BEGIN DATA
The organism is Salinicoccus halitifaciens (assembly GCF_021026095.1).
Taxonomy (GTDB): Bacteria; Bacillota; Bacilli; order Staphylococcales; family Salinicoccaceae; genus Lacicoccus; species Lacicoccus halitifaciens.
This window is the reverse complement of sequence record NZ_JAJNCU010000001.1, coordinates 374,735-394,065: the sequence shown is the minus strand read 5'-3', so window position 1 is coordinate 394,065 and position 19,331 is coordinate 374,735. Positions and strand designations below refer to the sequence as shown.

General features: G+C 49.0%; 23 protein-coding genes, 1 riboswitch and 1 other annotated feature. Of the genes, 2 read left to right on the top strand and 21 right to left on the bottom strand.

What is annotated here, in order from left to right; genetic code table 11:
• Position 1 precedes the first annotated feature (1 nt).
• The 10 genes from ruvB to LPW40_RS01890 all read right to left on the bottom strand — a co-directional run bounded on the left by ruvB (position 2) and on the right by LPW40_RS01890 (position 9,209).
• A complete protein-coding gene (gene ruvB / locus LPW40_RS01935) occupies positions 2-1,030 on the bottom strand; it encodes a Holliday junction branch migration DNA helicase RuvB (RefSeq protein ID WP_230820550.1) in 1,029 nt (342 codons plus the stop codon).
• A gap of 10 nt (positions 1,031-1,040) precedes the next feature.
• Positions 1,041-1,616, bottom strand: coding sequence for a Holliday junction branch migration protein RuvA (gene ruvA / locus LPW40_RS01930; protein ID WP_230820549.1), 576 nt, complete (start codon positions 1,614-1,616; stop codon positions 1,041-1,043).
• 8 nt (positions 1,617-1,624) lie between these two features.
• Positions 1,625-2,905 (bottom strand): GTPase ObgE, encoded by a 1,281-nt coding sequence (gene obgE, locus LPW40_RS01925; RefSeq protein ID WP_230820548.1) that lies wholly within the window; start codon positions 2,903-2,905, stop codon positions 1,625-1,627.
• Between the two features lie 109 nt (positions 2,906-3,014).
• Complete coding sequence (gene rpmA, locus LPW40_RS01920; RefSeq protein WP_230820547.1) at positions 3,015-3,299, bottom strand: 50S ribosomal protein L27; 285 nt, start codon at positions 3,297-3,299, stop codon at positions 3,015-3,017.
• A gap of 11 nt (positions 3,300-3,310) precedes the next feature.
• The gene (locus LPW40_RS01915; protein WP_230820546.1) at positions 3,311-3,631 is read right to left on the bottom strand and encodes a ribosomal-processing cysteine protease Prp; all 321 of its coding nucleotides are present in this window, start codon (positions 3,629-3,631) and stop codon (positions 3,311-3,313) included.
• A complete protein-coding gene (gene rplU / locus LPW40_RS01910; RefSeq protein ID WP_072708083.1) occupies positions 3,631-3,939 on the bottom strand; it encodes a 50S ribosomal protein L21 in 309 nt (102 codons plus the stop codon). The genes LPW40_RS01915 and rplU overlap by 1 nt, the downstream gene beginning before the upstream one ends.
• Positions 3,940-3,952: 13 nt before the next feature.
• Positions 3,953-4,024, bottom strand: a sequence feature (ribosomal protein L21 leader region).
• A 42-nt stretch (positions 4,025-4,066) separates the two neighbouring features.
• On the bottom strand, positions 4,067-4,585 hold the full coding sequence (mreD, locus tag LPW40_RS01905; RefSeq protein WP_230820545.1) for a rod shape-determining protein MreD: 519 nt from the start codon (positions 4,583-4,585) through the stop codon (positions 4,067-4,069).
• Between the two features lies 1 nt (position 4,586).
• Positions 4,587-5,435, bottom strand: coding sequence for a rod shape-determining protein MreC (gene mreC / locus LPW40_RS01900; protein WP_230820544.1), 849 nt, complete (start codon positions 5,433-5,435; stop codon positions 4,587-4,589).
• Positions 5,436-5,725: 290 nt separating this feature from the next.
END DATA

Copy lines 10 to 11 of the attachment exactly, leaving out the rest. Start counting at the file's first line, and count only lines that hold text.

• Positions 1,041-1,616, bottom strand: coding sequence for a Holliday junction branch migration protein RuvA (gene ruvA / locus LPW40_RS01930; protein ID WP_230820549.1), 576 nt, complete (start codon positions 1,614-1,616; stop codon positions 1,041-1,043).
• 8 nt (positions 1,617-1,624) lie between these two features.